Share markets appear to be questioning the recent surge in prices following the recent US Presidential elections and were weaker overnight. In addition, a referendum in Italy will consider constitutional reforms put forward by Prime Minister Renzi.
If the reforms are denied with a 'no' vote there are concerns that this would undermine the nation's fragile political and financial stability.
The referendum is due on 4th December. In Europe, the FTSE was down 0.6%, the Dax fell 1.1% and the Euro Stoxx 50 was down 1.0%. In US markets, the Dow fell 0.3% while the S&P500 was down 0.6%.
Given the degree of uncertainty over future US policy and new concerns in Europe, investors were drawn to the relative safely of bonds.
US bond prices rose and 10 year US government bond yields fell 4 basis points to 2.32%.
Two year government yields were less affected by the concerns and were up just 1 basis point to 1.10%. Long bond yields also fell in Germany, Japan and the UK overnight.
Adding to the case for a December Fed funds rate hike was good news on the US manufacturing sector (see below).
In other news, European Central Bank (ECB) President Draghi reiterated that the ECB aims to preserve its accommodative settings in order to get inflation back to around 2%.
This comes as investors globally are questioning the effectiveness of extremely loose monetary policy.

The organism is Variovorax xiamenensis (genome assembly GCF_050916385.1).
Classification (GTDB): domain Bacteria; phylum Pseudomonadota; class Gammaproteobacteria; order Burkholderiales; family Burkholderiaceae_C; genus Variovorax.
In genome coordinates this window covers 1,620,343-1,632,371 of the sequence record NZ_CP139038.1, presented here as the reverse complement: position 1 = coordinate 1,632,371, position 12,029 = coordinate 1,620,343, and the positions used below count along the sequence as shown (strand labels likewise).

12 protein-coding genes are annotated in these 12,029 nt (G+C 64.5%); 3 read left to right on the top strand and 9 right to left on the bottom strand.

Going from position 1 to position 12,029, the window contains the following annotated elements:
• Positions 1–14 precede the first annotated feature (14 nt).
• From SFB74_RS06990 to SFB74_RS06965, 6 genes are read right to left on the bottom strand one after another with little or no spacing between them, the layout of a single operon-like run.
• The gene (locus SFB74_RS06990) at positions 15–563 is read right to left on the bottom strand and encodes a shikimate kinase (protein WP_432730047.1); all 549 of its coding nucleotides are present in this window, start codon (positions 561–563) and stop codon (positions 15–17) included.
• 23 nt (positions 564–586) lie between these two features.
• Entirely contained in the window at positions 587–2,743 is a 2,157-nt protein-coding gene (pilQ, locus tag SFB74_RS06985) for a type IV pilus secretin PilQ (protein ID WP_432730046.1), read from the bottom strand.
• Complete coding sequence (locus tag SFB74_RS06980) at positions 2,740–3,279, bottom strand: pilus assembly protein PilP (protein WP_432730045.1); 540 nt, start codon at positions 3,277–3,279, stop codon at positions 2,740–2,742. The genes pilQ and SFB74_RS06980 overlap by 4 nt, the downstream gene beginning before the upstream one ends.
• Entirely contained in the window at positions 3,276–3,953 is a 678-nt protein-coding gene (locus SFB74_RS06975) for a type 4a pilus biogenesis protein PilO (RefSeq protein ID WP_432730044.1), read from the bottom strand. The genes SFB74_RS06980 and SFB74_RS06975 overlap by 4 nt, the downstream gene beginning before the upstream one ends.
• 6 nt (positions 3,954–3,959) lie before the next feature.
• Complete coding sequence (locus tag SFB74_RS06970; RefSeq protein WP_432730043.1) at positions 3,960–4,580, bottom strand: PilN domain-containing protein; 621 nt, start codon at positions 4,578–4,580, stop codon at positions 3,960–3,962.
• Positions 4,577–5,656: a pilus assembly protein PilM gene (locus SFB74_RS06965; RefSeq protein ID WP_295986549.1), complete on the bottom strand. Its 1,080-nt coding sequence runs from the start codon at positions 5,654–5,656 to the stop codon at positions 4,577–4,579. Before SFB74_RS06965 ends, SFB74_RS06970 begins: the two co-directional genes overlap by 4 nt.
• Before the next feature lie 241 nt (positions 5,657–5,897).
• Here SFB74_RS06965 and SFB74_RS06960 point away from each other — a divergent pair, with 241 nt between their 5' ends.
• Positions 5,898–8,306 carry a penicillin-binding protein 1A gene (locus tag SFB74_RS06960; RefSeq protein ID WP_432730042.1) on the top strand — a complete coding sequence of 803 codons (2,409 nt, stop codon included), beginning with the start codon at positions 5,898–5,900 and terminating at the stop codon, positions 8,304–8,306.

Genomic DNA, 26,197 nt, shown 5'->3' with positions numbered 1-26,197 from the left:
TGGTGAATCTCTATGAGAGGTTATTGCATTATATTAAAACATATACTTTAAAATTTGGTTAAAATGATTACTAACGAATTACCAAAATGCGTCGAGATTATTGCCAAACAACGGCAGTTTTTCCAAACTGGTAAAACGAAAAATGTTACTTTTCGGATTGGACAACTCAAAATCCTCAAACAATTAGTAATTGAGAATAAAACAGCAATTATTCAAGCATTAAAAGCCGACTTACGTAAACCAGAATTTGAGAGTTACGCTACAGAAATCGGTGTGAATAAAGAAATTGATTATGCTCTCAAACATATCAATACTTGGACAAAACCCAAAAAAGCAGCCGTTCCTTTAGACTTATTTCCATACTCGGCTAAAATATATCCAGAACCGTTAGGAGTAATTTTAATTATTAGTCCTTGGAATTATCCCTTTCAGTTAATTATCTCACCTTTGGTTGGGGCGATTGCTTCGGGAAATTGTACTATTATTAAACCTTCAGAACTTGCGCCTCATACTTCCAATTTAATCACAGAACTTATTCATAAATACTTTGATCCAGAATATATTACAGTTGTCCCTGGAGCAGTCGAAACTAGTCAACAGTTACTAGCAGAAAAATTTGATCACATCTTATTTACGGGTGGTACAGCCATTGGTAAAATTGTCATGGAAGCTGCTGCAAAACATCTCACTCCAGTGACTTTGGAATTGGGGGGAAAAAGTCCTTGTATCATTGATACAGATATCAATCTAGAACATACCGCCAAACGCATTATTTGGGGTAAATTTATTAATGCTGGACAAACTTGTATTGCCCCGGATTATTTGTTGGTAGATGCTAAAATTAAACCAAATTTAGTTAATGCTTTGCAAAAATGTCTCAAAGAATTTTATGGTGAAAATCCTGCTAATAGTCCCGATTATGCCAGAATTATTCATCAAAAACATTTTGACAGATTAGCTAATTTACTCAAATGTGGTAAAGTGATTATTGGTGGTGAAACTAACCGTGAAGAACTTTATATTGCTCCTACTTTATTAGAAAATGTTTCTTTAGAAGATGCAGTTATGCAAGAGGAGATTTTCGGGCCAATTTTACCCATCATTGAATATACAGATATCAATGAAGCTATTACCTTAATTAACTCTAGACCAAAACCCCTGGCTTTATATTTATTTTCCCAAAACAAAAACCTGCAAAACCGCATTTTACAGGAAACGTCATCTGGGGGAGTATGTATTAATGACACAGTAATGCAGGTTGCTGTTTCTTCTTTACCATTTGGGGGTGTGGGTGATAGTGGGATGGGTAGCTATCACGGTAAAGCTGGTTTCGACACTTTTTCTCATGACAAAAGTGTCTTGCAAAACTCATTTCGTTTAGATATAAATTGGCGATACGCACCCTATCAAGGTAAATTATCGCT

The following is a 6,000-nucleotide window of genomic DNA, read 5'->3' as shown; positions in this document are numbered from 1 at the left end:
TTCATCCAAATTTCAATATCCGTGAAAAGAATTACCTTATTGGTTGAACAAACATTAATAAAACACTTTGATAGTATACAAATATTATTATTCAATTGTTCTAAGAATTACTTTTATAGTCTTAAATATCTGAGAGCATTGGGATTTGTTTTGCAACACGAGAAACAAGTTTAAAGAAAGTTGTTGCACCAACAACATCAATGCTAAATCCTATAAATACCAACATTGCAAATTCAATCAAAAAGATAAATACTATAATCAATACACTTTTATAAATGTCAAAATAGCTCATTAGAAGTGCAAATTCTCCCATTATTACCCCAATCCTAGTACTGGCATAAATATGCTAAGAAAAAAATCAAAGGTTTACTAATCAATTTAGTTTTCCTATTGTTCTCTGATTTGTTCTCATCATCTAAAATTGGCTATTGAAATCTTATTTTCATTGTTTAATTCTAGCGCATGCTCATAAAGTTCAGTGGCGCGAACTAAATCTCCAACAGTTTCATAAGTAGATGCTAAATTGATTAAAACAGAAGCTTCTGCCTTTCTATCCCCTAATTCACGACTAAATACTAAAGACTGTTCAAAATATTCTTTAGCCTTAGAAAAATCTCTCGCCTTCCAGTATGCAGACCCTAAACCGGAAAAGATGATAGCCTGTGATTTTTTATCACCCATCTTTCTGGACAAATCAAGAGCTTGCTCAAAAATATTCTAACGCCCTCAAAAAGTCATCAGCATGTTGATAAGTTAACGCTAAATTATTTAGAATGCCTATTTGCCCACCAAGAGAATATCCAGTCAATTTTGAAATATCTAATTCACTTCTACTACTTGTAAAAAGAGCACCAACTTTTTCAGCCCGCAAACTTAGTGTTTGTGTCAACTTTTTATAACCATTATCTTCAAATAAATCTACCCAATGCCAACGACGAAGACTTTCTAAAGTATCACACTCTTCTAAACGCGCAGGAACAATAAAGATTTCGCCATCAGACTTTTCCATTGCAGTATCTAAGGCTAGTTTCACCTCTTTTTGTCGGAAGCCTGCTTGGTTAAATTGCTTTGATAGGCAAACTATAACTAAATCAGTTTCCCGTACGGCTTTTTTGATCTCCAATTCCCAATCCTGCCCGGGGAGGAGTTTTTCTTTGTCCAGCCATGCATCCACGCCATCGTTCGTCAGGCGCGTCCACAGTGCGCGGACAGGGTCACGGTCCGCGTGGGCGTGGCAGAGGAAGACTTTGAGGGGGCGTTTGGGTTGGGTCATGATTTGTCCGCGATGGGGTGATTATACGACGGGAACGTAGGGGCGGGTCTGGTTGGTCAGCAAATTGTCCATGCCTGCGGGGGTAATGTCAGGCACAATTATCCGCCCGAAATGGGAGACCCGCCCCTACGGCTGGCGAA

The US dollar index begins the day much where it began yesterday morning. However, the AUD edged higher against the USD while opening relatively steady against the NZD.
Gold and cooper were flat but West Texas light crude oil rose 5.1% as Iraq's oil minister said that Iraq was prepared to cooperate with OPEC to reach an agreement this week that is acceptable to all members.
Also spiking upwards was the price of iron ore which rose from US$70.34 per tonne early last week to US$80.83 per tonne overnight, an increase of 14.9%.
There was no major economic data released domestically yesterday.
A round of fresh data in Australia begins tomorrow with building approvals followed soon after by private capital expenditure or business investment numbers, house prices and retail spending.
The November Dallas Fed Manufacturing index provided another dose of good news on the US economy.
Rising to 10.2 in November, it was the first positive reading since late 2014.
The index hit a low of negative 34.6 in January but has been climbing towards positive territory all year. Of note was a strong rise in the intention to hire element of the survey.
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